The 2024 UFC pay-per-view calendar kicks off on Saturday night with UFC 297 from Scotiabank Arena in Toronto. The card is headlined by Sean Strickland making the first defense of the middleweight title he won with a shock upset of Israel Adesanya in September. Standing across from Strickland will be Dricus du Plessis, who pulled off his own big 2023 upset when he knocked out Robert Whittaker to cement himself as the top contender at 185 pounds.
That isn’t the only title fight on the card, as Raquel Pennington will clash with Mayra Bueno Silva for the vacant women’s bantamweight championship. The belt was vacated by UFC legend Amanda Nunes after Nunes retired from the sport. Now, longtime MMA veteran Pennington gets her second shot at UFC gold when she faces a recently-dominant Silva.
The rest of the card features some familiar names, though may not be as stacked as fans have come to expect from big UFC pay-per-view cards.
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As with every UFC pay-per-view event, there will be plenty of action at sportsbooks around the country. As always, we are looking at each main card fight to identify the “best bet” for each bout. After a 4-0 result at UFC 296, we closed out 2023 with a 35-30 record.
Let’s take a look at what we’ve identified as our choices for the best bets on the UFC 297 pay-per-view main card and as we look to start the year on a high note.
Arnold Allen vs. Movsar Evloev
Pick: Arnold Allen moneyline (+160)
Were we not focused on providing a pick for every main card fight, I would stay away from this fight entirely. In 18 combined UFC fights, these two have four stoppage victories (Evloev has zero of those stoppages). With that in mind, the -350 price for the fight to go the distance isn’t that bad but is above the range we usually give as picks for Best Bets. This is a close fight on paper and both men tend to end up making life a bit harder on themselves than is necessary. Given that both can fall into the trap of not totally outpacing their opponents, it’s worth a small bet on the underdog as Allen is also the more likely of the two to score a finish.
Chris Curtis vs. Marc-Andre Barriault
Pick: Chris Curtis via KO, TKO or DQ (+250)
Barriault doesn’t really have the tools of men like Kelvin Gastelum and Jack Hermansson, who both gave Curtis fits. Barriault is there to be hit much more often than those opponents Crutis has struggled against. Curtis can feast off of fighters who fight with a face-first style and has the ability to absorb a lot of incoming offense. Assuming Curtis survives the first few barrages from Barriault, he should quickly take over the fight and force Barriault into taking more risks, which could lead to a stoppage sometime in the second half of the fight.
Neil Magny vs. Mike Malott
Pick: Fight to go the distance: Yes (+200)
Malott has only gone to decision once in his professional career and all but two of his fights have ended in the first round. That said, he has never fought anyone on Magny’s level. Magny has done a fine job of playing spoiler in his career. I don’t know that I would trust a bet on Magny to win outright but I do think he has enough tricks up his sleeve to force Malott to go 15 full minutes to earn the victory and I don’t know that Malott, even with his skills, should be counted on to finish Magny the same way as elite fighters like Gilbert Burns and Shavkat Rakhmonov were able to.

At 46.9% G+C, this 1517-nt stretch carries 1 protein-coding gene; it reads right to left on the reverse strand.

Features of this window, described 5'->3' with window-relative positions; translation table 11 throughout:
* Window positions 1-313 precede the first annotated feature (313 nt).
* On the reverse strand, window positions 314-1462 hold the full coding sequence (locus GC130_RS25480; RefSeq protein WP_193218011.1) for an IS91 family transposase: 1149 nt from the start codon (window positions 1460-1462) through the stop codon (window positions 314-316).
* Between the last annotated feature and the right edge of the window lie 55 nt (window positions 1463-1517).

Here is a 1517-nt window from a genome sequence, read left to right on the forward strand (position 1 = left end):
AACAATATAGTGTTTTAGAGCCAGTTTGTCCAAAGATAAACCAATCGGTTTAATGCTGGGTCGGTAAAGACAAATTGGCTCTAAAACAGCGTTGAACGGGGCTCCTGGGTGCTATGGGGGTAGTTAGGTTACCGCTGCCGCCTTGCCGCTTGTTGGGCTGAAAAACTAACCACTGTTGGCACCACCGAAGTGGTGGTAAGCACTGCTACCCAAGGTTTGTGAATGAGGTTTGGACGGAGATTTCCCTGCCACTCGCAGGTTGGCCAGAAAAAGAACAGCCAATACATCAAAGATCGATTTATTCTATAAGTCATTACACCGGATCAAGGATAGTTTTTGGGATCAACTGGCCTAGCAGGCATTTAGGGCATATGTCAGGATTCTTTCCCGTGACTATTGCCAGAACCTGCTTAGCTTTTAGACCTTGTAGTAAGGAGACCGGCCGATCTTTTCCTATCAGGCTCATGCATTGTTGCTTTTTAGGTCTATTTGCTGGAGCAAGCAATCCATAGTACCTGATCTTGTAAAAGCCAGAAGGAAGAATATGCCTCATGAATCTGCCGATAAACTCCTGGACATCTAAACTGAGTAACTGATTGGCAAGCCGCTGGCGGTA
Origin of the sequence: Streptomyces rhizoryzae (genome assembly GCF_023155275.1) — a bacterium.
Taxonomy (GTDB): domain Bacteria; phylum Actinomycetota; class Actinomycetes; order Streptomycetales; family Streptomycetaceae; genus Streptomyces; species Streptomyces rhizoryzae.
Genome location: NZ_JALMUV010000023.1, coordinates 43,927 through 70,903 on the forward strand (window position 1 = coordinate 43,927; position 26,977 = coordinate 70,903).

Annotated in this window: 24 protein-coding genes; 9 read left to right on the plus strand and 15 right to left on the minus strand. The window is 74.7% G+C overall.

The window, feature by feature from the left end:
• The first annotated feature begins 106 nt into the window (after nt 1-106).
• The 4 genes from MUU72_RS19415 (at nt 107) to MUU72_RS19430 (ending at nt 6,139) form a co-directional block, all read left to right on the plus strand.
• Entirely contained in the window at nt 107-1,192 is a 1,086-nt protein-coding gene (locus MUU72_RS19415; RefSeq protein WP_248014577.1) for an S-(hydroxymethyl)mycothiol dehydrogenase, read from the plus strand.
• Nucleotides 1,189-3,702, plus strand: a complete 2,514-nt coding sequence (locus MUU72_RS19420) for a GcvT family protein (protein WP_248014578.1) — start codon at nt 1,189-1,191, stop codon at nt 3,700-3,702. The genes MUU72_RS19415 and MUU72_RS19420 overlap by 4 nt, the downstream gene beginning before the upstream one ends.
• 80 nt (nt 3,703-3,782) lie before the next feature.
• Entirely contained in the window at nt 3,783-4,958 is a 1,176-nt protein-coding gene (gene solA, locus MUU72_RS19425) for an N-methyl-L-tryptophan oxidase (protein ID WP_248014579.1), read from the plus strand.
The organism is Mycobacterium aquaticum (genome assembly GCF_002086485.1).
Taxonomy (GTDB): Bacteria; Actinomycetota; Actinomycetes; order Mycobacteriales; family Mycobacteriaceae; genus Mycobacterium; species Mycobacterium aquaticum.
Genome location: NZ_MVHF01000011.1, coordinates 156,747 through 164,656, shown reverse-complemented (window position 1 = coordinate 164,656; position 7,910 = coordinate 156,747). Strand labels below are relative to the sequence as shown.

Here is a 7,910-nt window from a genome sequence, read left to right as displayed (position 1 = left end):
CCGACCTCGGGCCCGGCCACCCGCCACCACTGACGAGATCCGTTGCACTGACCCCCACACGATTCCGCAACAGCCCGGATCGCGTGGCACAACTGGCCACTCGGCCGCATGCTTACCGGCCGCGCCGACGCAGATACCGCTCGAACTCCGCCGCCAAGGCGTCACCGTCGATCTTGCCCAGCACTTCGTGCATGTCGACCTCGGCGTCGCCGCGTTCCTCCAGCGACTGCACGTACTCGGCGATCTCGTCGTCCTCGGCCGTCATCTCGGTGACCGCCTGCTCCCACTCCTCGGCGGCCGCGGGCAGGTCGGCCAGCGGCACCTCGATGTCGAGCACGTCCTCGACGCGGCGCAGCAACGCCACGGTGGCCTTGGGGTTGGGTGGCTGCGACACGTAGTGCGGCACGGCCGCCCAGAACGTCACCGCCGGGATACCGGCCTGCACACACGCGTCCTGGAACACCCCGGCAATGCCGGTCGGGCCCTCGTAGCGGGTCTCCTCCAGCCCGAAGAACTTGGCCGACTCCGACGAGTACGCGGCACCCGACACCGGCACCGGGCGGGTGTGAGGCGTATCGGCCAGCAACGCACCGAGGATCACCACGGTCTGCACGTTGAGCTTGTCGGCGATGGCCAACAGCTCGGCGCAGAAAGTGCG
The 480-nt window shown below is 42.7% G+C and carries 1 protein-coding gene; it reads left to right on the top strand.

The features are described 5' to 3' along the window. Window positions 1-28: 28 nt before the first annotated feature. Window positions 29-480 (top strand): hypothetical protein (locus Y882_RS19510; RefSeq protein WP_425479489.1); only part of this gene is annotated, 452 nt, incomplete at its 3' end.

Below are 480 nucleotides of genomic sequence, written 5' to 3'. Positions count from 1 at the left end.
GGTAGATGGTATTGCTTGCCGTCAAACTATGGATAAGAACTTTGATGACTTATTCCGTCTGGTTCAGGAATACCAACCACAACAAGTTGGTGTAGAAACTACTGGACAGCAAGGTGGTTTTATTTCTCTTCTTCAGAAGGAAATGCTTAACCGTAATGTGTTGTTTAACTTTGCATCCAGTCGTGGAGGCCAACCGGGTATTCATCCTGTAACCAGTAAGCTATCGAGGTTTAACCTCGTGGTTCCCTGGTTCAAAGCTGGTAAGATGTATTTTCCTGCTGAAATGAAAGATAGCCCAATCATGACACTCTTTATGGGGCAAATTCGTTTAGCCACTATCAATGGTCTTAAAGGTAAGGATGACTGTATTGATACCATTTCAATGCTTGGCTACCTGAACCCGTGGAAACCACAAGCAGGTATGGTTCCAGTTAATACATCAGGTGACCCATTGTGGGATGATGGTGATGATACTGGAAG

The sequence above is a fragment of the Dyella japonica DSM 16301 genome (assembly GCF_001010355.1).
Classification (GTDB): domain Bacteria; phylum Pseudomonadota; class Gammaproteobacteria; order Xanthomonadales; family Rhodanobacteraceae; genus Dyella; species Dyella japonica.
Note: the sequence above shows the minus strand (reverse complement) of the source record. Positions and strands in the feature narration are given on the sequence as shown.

Raquel Pennington vs. Mayra Bueno Silva
Pick: Mayra Bueno Silva moneyline (-165)
Silva simply has more paths to victory. Pennington has a bit more reach and does have decent boxing skills but also can fall into lulls of low offensive output. Both women land strikes at roughly the same rate per minute with some defensive holes. Pennington is a solid wrestler who defends takedowns well, but expect Silva to put a lot of pressure on and initiate clinches as often as possible to try and force the fight to the ground where she has been dominant, with seven submissions in 10 career victories. In a five-round fight, Silva’s activity and pressure should be too much for Pennington, especially if Pennington falls into fits of passivity.
Sean Strickland vs. Dricus du Plessis
Dricus du Pessis moneyline (+100)
A lot of picking this fight comes down to your read of Strickland’s title-winning performance against Israel Adesanya. Was this a new evolution of Strickland as becoming one of the elite fighters in the sport? Or was that fight Strickland turning in the best performance of his career at the exact moment Adesanya had the worst night of his own career? I tend to lean toward the latter and that isn’t to take any credit away from Strickland but rather to say that he was perfectly ready to take advantage of Adesanya failing to show up in the fight.
I don’t think there’s much chance du Plessis isn’t ready for Saturday night. He certainly showed up against Robert Whittaker, who didn’t look “off” so much as shocked by du Plessis’ skills. A lot has been made of du Plessis possibly having cardio issues, which led to the whole ordeal with du Plessis explaining he needed surgery on his nose to fix his breathing.
What we saw against Whittaker was a man who knows how to use his strength to control a fight and who showed some real improvements in his technical striking. I don’t trust in Strickland to be able to deal with all the tools du Plessis brings to the table, nor do I expect du Plessis to be passive enough to let Strickland settle into a rhythm.